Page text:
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We Still Believe in Consoles, Says Konami

Chief executive addresses recent reports, but doesn't clarify if Kojima is staying.


Konami has addressed recent reports of its intention to distance itself from the console gaming market in favour of mobile, as well as rumours surrounding the departure of Metal Gear creator Hideo Kojima.

Speaking to Japanese business publication Nikkei, company president Hideki Hayakawa said that recent reports regarding Konami's pivot towards mobile "lacked the necessary context."

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Hayakawa went on to reaffirm Konami's support for consoles, alongside mobile platforms.

"Konami will continue to embrace the challenge of creating entertainment content via different platforms," he said. "Not only mobile platforms, but for home consoles, arcade units, and cards, to meet the changing needs of the times."

Discussing the organisational changes, Hayakawa said the company has adopted a "centralised production division system," which was implemented to make it easier to react to changes in the market.

"The aim of this reform has been to guarantee that, in the quickly changing digital entertainment industry where new game designs and platforms constantly alter the market environment, we can accurately observe new customer demands and market trends, and apply our long-established technology and knowhow quickly and effectively with a range of targeted responses."

On the subject of Kojima, Hayakawa simply said the Metal Gear Solid V: The Phantom Pain director and his team members "are hard at work in the new production division system." The famed game developer's expected departure from the company has yet to be addressed.

In March GameSpot revealed that a fallout between Kojima Productions and Konami's executives has led to senior staff at the studio being given restricted access to corporate internet, emails, and phone calls.

In the days following the report, Hideo Kojima's name was removed from Twitter, the official Metal Gear website, and even the LA office listing. The Phantom Pain marketing material, as well as older Metal Gear Solid titles, were also scrubbed of Kojima's name.

In his latest statements, Hayakawa did not address whether Kojima would remain at Konami following the release of The Phantom Pain.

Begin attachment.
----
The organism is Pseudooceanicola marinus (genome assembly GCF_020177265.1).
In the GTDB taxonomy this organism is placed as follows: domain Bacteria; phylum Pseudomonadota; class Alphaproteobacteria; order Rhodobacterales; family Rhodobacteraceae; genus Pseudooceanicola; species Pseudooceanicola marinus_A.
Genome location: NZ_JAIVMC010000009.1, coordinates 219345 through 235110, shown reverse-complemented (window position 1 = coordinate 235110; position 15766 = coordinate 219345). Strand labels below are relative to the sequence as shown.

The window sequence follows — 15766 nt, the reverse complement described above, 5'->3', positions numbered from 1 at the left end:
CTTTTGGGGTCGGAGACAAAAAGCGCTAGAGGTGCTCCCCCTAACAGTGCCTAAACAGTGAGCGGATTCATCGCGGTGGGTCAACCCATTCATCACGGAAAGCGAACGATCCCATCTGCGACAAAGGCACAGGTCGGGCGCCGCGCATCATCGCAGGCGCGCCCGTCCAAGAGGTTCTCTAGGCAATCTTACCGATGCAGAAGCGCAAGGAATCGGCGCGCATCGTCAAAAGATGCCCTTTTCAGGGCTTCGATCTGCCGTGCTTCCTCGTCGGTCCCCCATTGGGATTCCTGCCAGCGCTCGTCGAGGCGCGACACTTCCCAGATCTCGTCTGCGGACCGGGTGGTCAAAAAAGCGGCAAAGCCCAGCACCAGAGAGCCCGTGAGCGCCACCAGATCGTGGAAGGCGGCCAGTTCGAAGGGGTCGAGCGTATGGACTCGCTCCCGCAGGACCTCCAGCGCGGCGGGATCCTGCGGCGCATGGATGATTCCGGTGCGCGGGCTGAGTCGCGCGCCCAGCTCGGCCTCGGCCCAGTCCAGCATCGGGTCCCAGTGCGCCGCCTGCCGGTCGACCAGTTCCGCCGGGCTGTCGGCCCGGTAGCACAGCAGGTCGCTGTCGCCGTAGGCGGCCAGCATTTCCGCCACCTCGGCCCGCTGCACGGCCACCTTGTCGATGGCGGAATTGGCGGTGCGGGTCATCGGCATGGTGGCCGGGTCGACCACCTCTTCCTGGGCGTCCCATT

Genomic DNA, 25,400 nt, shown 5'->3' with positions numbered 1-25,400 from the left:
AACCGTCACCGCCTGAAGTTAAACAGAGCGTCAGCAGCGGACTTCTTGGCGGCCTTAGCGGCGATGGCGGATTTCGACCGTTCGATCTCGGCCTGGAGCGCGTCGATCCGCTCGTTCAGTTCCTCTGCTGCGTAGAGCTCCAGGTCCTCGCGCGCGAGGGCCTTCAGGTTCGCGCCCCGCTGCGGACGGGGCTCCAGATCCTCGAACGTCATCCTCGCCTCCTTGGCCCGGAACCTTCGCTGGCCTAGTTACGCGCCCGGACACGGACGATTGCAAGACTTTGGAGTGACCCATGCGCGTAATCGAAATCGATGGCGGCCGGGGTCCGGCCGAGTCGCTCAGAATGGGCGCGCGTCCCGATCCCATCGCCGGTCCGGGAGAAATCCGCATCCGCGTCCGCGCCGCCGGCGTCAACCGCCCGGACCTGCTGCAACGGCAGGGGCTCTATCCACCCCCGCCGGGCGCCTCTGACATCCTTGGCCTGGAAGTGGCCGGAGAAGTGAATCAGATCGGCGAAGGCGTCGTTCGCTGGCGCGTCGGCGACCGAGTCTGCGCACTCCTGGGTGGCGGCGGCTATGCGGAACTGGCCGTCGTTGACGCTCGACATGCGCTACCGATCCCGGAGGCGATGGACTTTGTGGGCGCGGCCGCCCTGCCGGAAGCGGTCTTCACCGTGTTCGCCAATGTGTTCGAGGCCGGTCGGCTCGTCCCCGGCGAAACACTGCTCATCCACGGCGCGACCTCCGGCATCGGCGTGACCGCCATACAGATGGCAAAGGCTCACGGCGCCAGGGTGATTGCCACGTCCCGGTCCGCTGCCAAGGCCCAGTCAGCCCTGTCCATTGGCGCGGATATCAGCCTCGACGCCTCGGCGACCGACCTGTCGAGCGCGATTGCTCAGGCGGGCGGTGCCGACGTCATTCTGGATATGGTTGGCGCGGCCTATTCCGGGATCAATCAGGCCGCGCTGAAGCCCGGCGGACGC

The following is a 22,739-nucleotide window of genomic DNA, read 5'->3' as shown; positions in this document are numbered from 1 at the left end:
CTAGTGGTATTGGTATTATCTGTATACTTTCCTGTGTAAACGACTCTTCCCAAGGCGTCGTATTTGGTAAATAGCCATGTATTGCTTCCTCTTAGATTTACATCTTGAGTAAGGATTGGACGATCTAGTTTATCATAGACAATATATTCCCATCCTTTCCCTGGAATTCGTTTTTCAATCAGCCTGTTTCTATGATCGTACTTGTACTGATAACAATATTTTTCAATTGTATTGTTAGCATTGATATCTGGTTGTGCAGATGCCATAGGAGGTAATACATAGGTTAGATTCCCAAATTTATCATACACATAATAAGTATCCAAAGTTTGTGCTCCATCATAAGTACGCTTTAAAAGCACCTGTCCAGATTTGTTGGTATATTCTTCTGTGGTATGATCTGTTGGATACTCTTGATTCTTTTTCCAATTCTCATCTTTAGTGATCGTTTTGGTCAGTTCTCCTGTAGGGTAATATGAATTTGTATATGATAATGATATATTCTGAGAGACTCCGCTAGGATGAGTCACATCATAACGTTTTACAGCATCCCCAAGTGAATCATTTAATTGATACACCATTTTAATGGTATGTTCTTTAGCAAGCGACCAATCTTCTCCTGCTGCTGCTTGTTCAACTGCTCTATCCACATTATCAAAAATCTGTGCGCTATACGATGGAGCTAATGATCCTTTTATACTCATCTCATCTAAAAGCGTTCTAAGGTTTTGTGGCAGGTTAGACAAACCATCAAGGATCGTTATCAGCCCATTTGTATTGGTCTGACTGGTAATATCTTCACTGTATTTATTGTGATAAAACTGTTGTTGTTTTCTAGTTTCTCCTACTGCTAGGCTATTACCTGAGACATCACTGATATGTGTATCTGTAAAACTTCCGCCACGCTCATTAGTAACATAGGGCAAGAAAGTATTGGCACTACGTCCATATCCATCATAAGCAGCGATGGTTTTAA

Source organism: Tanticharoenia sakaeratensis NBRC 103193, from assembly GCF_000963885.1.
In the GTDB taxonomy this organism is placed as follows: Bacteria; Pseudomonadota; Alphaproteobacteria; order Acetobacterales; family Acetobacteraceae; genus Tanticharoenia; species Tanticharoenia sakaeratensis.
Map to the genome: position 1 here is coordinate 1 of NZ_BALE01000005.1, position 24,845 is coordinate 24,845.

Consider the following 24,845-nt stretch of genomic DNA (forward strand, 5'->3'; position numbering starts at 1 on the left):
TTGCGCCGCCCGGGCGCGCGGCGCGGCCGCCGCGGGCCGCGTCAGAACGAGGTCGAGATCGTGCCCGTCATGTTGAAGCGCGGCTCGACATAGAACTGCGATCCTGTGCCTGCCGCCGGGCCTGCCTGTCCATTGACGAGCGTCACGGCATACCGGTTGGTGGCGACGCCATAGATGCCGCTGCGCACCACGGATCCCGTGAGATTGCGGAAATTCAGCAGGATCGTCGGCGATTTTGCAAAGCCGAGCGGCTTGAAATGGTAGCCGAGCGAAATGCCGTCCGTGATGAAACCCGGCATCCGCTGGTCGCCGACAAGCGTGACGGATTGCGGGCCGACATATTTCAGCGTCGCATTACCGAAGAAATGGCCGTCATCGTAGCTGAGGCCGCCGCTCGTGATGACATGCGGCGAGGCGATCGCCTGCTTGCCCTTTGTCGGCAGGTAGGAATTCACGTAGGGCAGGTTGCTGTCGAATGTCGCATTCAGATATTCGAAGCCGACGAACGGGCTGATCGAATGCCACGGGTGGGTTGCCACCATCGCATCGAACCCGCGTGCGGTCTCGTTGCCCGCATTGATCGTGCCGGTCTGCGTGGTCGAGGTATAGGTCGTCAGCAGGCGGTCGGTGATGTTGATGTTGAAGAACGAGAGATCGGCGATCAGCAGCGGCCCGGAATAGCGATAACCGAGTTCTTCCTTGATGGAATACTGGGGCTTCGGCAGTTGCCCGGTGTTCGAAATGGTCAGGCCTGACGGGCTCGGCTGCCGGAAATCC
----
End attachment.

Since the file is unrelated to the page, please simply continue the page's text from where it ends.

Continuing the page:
In April, Konami confirmed the Silent Hills project, which was revealed in the form of the Hideo Kojima and Guillermo Del Toro directed downloadable game P.T., had been cancelled.

Hayakwa once again reiterated Konami's previous stance that both Silent Hill and Metal Gear are important to the company.

"[The] Metal Gear and Silent Hill series, both beloved by countless fans around the globe, are also extremely important to Konami," he said. "We have nurtured them with care over many years since their inception, and will continue to produce products for both franchises."

He continued: "But we are not currently at a stage where we can announce the path these future titles will take ... Your support for our current endeavors, and your spurring us on to greater heights, are as always deeply appreciated."

In March, Konami revealed it is in the planning stages of developing a new Metal Gear game and is conducting "auditions for main staff to lead the development."

"Konami will continue to develop and distribute top-quality content in the Metal Gear series following Metal Gear Solid 5: The Phantom Pain," it said at the time. "We greatly anticipate and deeply appreciate your ongoing support for Metal Gear."

Metal Gear Solid 5, which is expected to be Kojima's last game in the famed series, ships in September on PlayStation 4, PlayStation 3, Xbox 360, Xbox One, and PC.

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